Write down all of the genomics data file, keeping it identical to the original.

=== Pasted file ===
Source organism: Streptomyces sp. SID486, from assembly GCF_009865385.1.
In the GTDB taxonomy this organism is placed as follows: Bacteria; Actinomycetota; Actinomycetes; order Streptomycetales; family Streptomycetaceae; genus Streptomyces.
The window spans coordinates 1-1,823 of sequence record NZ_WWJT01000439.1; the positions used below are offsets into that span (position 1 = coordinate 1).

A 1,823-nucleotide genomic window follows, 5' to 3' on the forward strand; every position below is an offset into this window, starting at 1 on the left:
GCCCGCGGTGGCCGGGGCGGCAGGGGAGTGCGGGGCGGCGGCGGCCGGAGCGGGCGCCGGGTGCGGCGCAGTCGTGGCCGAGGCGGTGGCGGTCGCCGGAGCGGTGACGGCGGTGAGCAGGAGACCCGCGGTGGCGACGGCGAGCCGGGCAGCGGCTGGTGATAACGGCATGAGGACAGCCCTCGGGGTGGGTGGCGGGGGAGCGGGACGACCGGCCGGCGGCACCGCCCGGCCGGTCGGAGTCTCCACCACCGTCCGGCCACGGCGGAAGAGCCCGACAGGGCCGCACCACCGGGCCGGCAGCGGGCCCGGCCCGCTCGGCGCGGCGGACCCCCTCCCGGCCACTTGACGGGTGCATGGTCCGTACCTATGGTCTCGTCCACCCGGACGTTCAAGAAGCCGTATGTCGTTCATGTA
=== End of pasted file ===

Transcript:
Source organism: Streptomyces sp. SID486, from assembly GCF_009865385.1.
In the GTDB taxonomy this organism is placed as follows: Bacteria; Actinomycetota; Actinomycetes; order Streptomycetales; family Streptomycetaceae; genus Streptomyces.
The window spans coordinates 1-1,823 of sequence record NZ_WWJT01000439.1; the positions used below are offsets into that span (position 1 = coordinate 1).

A 1,823-nucleotide genomic window follows, 5' to 3' on the forward strand; every position below is an offset into this window, starting at 1 on the left:
GCCCGCGGTGGCCGGGGCGGCAGGGGAGTGCGGGGCGGCGGCGGCCGGAGCGGGCGCCGGGTGCGGCGCAGTCGTGGCCGAGGCGGTGGCGGTCGCCGGAGCGGTGACGGCGGTGAGCAGGAGACCCGCGGTGGCGACGGCGAGCCGGGCAGCGGCTGGTGATAACGGCATGAGGACAGCCCTCGGGGTGGGTGGCGGGGGAGCGGGACGACCGGCCGGCGGCACCGCCCGGCCGGTCGGAGTCTCCACCACCGTCCGGCCACGGCGGAAGAGCCCGACAGGGCCGCACCACCGGGCCGGCAGCGGGCCCGGCCCGCTCGGCGCGGCGGACCCCCTCCCGGCCACTTGACGGGTGCATGGTCCGTACCTATGGTCTCGTCCACCCGGACGTTCAAGAAGCCGTATGTCGTTCATGTA